The leaves and stem together form the shoot

A leaf is an organ of a vascular plant and is the principal lateral appendage of the stem

Garden - How To Information | eHow

A grayish white, powdery coating or fuzzy white growth on upper or lower surfaces is (Microsphaera azaleae). This is more prevalent on deciduous azaleas and sometimes it affects the lower surface more. Entire leaves can be covered. In late summer and fall, small black specks may be found in the white areas. Powdery mildew is more severe on shaded plants. It is favored by the high humidity found in crowded plantings and damp locations. The disease is more severe during periods of cool, moist weather. These fungi produce spores on the surface of the infected leaves which are spread by wind currents to surrounding leaf tissue. These fungi over-winter in the bud scales for initiation of infection next season. There are a number of ways to manage this disease.

Pine trees thrive throughout the United States

Leaves developing brown lesions and eventually the entire leaf will brown and separate from the stem is a symptom of It causes dieback of interior leaves of compact tightly-growing azaleas within irrigated landscape beds. Rhizoctonia web blight is often seen during the warmer, humid summer months. Infection begins in the interior of the plant as the fungus survives in the soil or container rooting medium. . The affected leaves often remain matted together by the fungus's web-like growth (hyphae) that holds the brown leaves within the canopy. As the temperature cools in the fall, the fungus stops growing and the matted leaves drop from the plant. The disease is only a problem in landscape azaleas that are sprinkler irrigated. Wet foliage and high humidity favor infection. Use drip irrigation or soaker hoses to irrigate landscape beds. Also, remove fallen leaf debris from beneath plants. Fungicides can provide some control but should not be relied upon solely. Apply fungicides at the first sign of disease and continue through the summer months.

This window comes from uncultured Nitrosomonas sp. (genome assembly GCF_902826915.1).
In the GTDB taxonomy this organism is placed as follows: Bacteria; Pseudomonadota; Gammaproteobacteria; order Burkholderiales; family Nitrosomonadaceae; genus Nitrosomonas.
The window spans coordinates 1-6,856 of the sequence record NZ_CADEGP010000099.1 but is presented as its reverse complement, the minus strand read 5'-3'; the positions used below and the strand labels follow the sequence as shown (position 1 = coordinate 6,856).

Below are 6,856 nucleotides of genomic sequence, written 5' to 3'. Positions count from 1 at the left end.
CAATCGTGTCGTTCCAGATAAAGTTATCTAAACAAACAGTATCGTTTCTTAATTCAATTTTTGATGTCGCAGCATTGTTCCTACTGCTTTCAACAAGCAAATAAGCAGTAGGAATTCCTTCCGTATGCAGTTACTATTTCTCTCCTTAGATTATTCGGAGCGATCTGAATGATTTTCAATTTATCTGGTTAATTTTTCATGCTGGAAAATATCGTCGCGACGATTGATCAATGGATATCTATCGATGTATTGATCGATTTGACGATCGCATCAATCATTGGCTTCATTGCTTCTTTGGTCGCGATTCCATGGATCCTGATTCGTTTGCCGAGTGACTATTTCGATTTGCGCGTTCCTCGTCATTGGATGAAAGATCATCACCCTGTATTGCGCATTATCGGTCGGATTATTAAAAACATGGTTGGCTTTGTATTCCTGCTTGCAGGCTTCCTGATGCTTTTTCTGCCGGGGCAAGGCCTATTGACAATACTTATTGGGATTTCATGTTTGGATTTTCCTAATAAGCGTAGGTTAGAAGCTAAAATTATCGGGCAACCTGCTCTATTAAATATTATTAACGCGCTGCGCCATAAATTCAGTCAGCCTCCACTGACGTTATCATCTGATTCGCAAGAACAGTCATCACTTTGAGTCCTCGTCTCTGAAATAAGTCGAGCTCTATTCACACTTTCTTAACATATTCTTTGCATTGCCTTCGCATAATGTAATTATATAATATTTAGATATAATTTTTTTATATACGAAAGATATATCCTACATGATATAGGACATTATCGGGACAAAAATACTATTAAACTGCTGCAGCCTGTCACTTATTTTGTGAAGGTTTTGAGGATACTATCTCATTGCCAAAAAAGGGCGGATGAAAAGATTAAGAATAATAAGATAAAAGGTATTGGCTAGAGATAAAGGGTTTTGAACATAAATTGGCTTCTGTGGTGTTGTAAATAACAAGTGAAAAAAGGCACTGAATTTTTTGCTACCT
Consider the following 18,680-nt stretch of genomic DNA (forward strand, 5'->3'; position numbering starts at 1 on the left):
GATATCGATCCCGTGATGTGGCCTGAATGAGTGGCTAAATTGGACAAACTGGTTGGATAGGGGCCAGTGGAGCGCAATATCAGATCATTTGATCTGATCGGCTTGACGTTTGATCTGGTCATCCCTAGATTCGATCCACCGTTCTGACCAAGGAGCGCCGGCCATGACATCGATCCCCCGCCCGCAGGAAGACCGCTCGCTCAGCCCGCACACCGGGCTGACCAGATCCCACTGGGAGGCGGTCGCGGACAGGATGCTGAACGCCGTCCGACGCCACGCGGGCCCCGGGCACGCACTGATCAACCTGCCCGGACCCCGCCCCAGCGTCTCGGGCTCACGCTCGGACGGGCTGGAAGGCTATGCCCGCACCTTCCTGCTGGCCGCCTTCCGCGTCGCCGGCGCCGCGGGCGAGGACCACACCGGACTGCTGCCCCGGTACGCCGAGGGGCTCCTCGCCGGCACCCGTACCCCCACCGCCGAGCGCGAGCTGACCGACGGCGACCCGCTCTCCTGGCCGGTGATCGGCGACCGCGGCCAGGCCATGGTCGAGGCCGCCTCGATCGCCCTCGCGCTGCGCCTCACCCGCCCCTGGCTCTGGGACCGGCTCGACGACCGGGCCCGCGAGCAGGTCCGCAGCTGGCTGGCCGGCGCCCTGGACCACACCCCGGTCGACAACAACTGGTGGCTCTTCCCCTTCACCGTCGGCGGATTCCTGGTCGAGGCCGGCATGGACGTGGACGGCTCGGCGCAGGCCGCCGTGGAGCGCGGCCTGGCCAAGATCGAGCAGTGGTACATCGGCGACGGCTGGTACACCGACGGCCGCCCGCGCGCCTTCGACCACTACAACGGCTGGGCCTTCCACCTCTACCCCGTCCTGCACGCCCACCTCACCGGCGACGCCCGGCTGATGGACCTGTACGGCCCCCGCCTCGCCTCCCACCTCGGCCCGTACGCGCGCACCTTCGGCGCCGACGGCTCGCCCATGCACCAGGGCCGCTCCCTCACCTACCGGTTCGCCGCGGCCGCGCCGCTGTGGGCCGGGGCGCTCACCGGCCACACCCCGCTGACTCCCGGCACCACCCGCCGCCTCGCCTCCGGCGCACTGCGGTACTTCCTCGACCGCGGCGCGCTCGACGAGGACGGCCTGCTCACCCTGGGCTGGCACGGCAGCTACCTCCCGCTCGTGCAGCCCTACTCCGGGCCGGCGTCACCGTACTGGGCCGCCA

Yellowing of a leaf between dark green veins is called and is usually caused by an iron deficiency. Many conditions can be responsible for an iron deficiency. Poor drainage, planting too deeply, heavy soil with poor aeration, insect or fungus damage in the root zone and lack of moisture all induce chlorosis. After these conditions are eliminated as possible causes, soil testing is in order. Chlorosis can be caused by malnutrition caused by alkalinity of the soil, potassium deficiency, calcium deficiency, iron deficiency, magnesium deficiency or too much phosphorus in the soil. Iron is most readily available in acidic soils between pH 4.5-6.0. When the soil pH is above 6.5, iron may be present in adequate amounts, but is in an unusable form, due to an excessive amount of calcium carbonate. This can occur when plants are placed too close to cement foundations or walkways. Soil amendments that acidify the soil, such as iron sulfate or sulfur, are the best long term solution. For a quick but only temporary improvement in the appearance of the foliage, ferrous sulfate can be dissolved in water (1 ounce in 2 gallons of water) and sprinkled on the foliage. Some garden centers sell chelated iron that provides the same results. Follow the label recommendations for mixing and applying chelated iron. A combination of acidification with sulfur and iron supplements such as chelated iron or iron sulfate will usually treat this problem. Chlorosis caused by magnesium deficiency is initially the same as iron, but progresses to form reddish purple blotches and marginal leaf necrosis (browning of leaf edges). Epsom salts is a good source of supplemental magnesium. Chlorosis can also be caused by nitrogen toxicity (usually caused by nitrate fertilizers) or other conditions that damage the roots such as root rot, severe cutting of the roots, root weevils or root death caused by extreme amounts of fertilizer. There is a that remedies some cases of chlorosis. [Photo courtesy of Harold Greer] [